Robert L. Hanson, M.D., M.P.H.
Diabetes Genetic Epidemiology Section, Phoenix Epidemiology and Clinical Research Branch
Building PECRB, Room 606
1550 E Indian School Rd
Phoenix, AZ 85014
+1 602 200 5207
The ultimate goal of this research is to understand the causes of diabetes, obesity, and diabetic complications and to understand the molecular processes that lead to these diseases.
The Phoenix Epidemiology and Clinical Research Branch conducts research on the causes and correlates of type 2 diabetes, obesity, and diabetic complications. My research has focused on the epidemiology of these diseases, particularly on genetic and molecular aspects, in American Indian and other populations. Genetic and non-genetic risk factors for diabetes, obesity, and complications of diabetes are being studied using classical techniques of epidemiology. The potential genetic causes of these diseases are also studied using the techniques of genetic epidemiology, including studies of variants in DNA in families and in populations. Studies of epigenetics, gene transcription, protein expression, and cellular metabolism are also being pursued. The branch is studying the effect of lifestyle interventions to promote weight loss on prevention of diabetes and its complications.
Applying our Research
Some of the branch’s research consists of clinical trials that have direct clinical applications. The genomic and molecular research does not have an immediate clinical application, but through this research we hope to gain an understanding of the processes that lead to diabetes and related conditions. Ultimately, we hope that this knowledge will lead to better treatments and preventive strategies for these diseases.
Need for Further Study
The technology for studying the genetic and molecular aspects of diabetes is continuing to improve. The greatest challenges are to develop analytical methods that allow scientists to interpret the results from these technical advances and to ensure that diverse populations are included in genomic and molecular research.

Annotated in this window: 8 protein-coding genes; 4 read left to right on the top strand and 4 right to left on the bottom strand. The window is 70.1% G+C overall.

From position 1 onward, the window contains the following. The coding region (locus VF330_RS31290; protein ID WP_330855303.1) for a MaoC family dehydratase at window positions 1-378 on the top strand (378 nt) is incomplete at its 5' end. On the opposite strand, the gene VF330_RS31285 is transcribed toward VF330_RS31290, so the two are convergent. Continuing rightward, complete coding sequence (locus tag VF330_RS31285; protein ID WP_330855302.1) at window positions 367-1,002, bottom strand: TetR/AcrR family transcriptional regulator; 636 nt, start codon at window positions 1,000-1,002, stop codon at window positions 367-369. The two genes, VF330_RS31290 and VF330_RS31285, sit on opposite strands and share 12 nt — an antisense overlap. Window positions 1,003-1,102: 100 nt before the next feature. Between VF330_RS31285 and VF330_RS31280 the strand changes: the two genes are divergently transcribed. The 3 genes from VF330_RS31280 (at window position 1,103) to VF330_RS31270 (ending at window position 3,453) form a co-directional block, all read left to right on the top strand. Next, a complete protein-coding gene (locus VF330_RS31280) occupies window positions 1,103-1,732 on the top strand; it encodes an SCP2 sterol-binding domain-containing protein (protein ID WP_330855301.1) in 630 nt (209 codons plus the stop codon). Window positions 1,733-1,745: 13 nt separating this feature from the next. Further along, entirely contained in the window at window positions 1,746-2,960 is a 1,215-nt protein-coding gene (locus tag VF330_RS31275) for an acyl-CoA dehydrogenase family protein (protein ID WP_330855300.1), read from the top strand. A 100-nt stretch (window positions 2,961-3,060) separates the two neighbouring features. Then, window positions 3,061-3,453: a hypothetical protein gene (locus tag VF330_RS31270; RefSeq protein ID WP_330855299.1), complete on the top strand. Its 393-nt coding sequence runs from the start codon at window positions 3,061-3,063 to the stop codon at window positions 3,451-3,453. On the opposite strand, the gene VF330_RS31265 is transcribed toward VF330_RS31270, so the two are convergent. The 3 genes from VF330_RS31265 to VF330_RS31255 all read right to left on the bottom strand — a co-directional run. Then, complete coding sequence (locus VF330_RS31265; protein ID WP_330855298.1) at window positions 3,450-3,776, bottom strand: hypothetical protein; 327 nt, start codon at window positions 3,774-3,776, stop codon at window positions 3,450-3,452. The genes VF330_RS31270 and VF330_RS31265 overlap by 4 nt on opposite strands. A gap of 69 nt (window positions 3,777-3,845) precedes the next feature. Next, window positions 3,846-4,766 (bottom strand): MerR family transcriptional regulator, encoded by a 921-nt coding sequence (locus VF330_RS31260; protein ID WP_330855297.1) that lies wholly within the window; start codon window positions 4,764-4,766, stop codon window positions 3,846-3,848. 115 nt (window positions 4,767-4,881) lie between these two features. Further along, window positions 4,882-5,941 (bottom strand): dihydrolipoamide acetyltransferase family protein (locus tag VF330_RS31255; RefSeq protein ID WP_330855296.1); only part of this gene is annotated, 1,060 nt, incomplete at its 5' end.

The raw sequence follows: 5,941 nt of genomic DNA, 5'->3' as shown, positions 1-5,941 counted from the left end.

- Fellow, Phoenix Epidemiology and Clinical Research Branch, NIDDK, 1991–1993
- Resident, Preventive Medicine, State University of New York-Stony Brook, 1989–1991
- Resident, State University of New York-Stony Brook, 1986–1989
- M.P.H., Columbia University, 1991
- M.D., University of Kansas, 1986
Hanson RL, Rong R, Kobes S, Muller YL, Weil EJ, Curtis JM, Nelson RG, Baier LJ. Role of Established Type 2 Diabetes-Susceptibility Genetic Variants in a High Prevalence American Indian Population. Diabetes. 2015;64(7):2646-57.
Hanson RL, Safabakhsh S, Curtis JM, Hsueh WC, Jones LI, Aflague TF, Duenas Sarmiento J, Kumar S, Blackburn NB, Curran JE, Mahkee D, Baier LJ, Knowler WC, Nelson RG. Association of CREBRF variants with obesity and diabetes in Pacific Islanders from Guam and Saipan. Diabetologia. 2019;62(9):1647-1652.
Hanson RL, Van Hout CV, Hsueh WC, Shuldiner AR, Kobes S, Sinha M, Baier LJ, Regeneron Genetics Center., Knowler WC. Assessment of the potential role of natural selection in type 2 diabetes and related traits across human continental ancestry groups: comparison of phenotypic with genotypic divergence. Diabetologia. 2020;63(12):2616-2627.
Hsueh WC, Nair AK, Kobes S, Chen P, Göring HHH, Pollin TI, Malhotra A, Knowler WC, Baier LJ, Hanson RL. Identity-by-Descent Mapping Identifies Major Locus for Serum Triglycerides in Amerindians Largely Explained by an APOC3 Founder Mutation. Circ Cardiovasc Genet. 2017;10(6).
Hsueh WC, Bennett PH, Esparza-Romero J, Urquidez-Romero R, Valencia ME, Ravussin E, Williams RC, Knowler WC, Baier LJ, Schulz LO, Hanson RL. Analysis of type 2 diabetes and obesity genetic variants in Mexican Pima Indians: Marked allelic differentiation among Amerindians at HLA. Ann Hum Genet. 2018;82(5):287-299.
Related Scientific Focus Areas
This page was last updated on April 29th, 2022